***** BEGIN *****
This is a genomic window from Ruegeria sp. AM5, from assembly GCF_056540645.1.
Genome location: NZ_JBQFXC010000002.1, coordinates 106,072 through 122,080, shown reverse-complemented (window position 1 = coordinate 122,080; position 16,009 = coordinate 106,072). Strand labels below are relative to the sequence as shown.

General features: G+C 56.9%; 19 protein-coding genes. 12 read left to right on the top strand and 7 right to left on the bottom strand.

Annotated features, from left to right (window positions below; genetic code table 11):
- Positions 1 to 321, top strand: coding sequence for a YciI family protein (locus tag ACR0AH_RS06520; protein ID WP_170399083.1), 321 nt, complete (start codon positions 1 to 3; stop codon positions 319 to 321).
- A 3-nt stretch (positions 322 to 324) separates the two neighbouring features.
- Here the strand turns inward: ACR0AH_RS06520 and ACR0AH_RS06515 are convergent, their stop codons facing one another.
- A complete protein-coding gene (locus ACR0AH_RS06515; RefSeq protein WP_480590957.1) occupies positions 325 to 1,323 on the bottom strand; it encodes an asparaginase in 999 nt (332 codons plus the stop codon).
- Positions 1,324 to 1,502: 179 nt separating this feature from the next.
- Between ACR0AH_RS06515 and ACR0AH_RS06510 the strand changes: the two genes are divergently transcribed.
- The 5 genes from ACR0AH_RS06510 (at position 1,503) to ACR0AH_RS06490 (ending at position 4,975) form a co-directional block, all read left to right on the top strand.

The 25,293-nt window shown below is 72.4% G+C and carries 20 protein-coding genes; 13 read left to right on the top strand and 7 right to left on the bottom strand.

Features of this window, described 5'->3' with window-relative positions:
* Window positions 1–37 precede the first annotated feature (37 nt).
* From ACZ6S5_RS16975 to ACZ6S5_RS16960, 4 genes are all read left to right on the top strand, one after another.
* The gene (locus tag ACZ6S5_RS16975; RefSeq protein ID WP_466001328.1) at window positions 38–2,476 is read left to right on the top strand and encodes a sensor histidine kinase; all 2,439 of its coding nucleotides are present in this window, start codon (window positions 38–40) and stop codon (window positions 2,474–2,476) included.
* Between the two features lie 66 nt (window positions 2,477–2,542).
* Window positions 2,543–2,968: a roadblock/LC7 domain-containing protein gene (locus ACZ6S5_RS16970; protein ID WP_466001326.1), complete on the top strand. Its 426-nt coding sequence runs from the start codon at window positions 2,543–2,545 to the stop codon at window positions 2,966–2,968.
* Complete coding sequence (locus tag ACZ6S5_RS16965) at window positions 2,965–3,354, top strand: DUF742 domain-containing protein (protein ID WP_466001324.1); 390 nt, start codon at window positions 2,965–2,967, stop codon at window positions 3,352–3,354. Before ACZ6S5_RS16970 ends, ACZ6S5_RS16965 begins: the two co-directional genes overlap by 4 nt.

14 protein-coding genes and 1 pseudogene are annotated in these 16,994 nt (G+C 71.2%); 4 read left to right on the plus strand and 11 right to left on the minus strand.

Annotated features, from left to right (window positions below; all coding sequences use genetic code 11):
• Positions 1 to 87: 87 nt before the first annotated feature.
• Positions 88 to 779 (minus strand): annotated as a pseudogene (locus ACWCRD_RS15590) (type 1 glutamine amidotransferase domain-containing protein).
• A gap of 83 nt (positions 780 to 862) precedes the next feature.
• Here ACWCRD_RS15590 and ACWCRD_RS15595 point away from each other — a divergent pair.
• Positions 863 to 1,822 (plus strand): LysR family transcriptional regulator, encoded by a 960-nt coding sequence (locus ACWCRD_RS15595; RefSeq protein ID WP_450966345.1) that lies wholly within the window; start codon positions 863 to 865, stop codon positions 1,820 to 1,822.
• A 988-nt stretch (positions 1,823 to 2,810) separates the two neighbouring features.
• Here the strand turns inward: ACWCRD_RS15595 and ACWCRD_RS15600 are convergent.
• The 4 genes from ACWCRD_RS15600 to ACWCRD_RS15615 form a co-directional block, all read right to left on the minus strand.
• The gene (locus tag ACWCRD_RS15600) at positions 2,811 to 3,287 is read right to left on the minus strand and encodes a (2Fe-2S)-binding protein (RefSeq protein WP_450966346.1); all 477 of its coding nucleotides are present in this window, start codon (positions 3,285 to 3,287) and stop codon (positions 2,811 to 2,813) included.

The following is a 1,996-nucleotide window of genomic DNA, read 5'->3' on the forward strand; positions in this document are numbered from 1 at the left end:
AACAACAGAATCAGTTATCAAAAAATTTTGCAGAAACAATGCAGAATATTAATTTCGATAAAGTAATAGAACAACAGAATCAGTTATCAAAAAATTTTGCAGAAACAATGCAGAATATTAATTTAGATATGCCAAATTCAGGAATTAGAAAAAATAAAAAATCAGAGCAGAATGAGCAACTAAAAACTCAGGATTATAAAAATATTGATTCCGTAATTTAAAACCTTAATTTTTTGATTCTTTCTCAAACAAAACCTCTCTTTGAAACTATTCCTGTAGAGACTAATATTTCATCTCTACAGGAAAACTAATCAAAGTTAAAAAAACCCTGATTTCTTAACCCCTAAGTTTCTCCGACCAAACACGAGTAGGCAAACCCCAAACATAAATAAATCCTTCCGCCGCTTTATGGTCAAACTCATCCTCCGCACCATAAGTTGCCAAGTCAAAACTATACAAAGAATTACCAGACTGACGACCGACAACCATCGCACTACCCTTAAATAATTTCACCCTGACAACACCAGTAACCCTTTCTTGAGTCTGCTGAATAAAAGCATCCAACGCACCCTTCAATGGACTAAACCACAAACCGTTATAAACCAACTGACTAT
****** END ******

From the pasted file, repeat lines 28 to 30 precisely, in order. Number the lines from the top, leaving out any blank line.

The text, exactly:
• Here the strand turns inward: ACWCRD_RS15595 and ACWCRD_RS15600 are convergent.
• The 4 genes from ACWCRD_RS15600 to ACWCRD_RS15615 form a co-directional block, all read right to left on the minus strand.
• The gene (locus tag ACWCRD_RS15600) at positions 2,811 to 3,287 is read right to left on the minus strand and encodes a (2Fe-2S)-binding protein (RefSeq protein WP_450966346.1); all 477 of its coding nucleotides are present in this window, start codon (positions 3,285 to 3,287) and stop codon (positions 2,811 to 2,813) included.